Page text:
Our highest calling, then, as men and women, whether in the family or in the church, is to live in unity and teamwork that reflects and exalts Christ. This is done through mutual submission. Men must lead lovingly by valuing women and encouraging them to use all their gifts in ministry. Women must confidently use their gifts, respectful of the responsibility and accountability that husbands and overseers/elders carry before God. When we celebrate one another and respect the functional order God has established, there is joy and effectiveness.
In conclusion then, we affirm the fundamental equality of men and women, as well as the complementary and interdependent nature of their design. Women should be encouraged and expected to exercise their Spirit-given gifts and abilities, while respecting the God-patterned and God-ordained headship of husbands in marriage and overseers/elders in the church.
The burden is on husbands to lead lovingly in the home and on overseers/elders to lead selflessly in the church. Where qualified elders are in place and leading well, by putting ahead of themselves the good of those under their care, there is great freedom for men and women to minister and serve according to their gifting.
Paul’s argument for male headship in the home (husbands) and in the church (overseers/elders) is rooted not in first century Greco-Roman culture but rather in the creation order itself. The reason Paul gives for not allowing a woman to function in the role of overseer/elder in the church is that “Adam was formed first, then Eve” (1 Timothy 2:13).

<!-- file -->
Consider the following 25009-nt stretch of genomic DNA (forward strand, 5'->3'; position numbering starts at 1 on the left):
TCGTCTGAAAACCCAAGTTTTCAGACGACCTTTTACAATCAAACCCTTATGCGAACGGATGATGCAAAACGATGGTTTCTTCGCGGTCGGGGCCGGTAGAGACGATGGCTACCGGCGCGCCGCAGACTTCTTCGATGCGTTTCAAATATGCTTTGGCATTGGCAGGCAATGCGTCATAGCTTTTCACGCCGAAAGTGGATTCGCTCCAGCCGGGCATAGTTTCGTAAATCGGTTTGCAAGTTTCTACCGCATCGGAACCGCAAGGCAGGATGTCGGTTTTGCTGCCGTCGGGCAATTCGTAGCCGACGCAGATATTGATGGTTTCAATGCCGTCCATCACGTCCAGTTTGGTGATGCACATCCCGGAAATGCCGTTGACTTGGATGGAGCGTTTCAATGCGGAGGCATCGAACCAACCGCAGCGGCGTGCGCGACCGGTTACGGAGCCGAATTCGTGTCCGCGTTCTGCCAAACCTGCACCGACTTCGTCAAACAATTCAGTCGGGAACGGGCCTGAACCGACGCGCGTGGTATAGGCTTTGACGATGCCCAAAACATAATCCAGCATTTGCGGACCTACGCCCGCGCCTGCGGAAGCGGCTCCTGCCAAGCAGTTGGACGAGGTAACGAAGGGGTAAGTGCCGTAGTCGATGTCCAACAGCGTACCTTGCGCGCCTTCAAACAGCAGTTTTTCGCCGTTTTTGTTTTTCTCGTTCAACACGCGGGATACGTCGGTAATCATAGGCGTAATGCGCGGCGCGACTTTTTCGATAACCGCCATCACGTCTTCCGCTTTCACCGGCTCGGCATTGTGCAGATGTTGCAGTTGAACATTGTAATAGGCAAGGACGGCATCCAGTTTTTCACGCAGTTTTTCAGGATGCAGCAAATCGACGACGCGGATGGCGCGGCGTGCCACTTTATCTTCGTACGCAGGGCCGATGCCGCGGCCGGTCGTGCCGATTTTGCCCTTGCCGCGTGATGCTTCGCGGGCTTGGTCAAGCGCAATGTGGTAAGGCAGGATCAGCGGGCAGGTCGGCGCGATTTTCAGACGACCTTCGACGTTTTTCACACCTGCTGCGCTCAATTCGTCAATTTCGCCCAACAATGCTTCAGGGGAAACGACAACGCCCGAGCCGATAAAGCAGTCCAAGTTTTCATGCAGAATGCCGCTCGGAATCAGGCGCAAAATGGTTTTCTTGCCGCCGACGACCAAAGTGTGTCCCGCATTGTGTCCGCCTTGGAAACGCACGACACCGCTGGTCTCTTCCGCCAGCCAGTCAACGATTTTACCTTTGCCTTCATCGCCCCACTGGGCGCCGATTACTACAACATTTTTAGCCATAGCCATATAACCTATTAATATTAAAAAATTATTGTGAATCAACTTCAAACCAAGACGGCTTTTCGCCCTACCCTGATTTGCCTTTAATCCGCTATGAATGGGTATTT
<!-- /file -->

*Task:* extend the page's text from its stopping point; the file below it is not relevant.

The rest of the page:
Paul also anchors his argument for male headship in the fact that Eve was deceived. “And Adam was not the one deceived; it was the woman who was deceived and became a sinner” (1 Timothy 2:14). Just because Adam wasn’t deceived doesn’t mean he didn’t sin and become a sinner! The difference is that Adam sinned knowingly. God had given Adam the command not to eat from the Tree of the Knowledge of Good and Evil, and therefore God held Adam accountable for the sin. To this day, God holds husbands accountable for the health of the family and overseers/elders accountable for the health of the church.
Finally, Paul bases his argument for male headship in the fact that woman was not only created after Adam (“…man was not made from woman, but woman from man” 1 Cor. 11:8) but that she was also created as a “helper” for Adam: “Neither was man created for woman, butwoman for man” (1 Corinthians 11:9). Paul’s statement hails back to Genesis 2:18, where we read “Then the Lord God said, 'It is not good that the man should be alone; I will make him a helper fit (or suitable) for him.'" God made woman not simply as another, identical person but as one who is equal to but different from man. She was a “suitable” helper for Adam because she complemented him. God gave Adam a strong “helper.” The Hebrew word for “helper” (ezer) appears 21 times in the Old Testament. Twice, in Genesis 2, it describes the woman. But the majority of references refer to God as the helper of his people. If “helper” is part of the nature of God then it is transmitted to those who are made in his image. Clearly, then, the word “helper” does not connote a position of weakness or inferiority, as is often misunderstood. If the Bible can call God our “helper,” then the description is supremely positive. God created woman to be a strong warrior at man’s side to help him accomplish what he could not accomplish alone.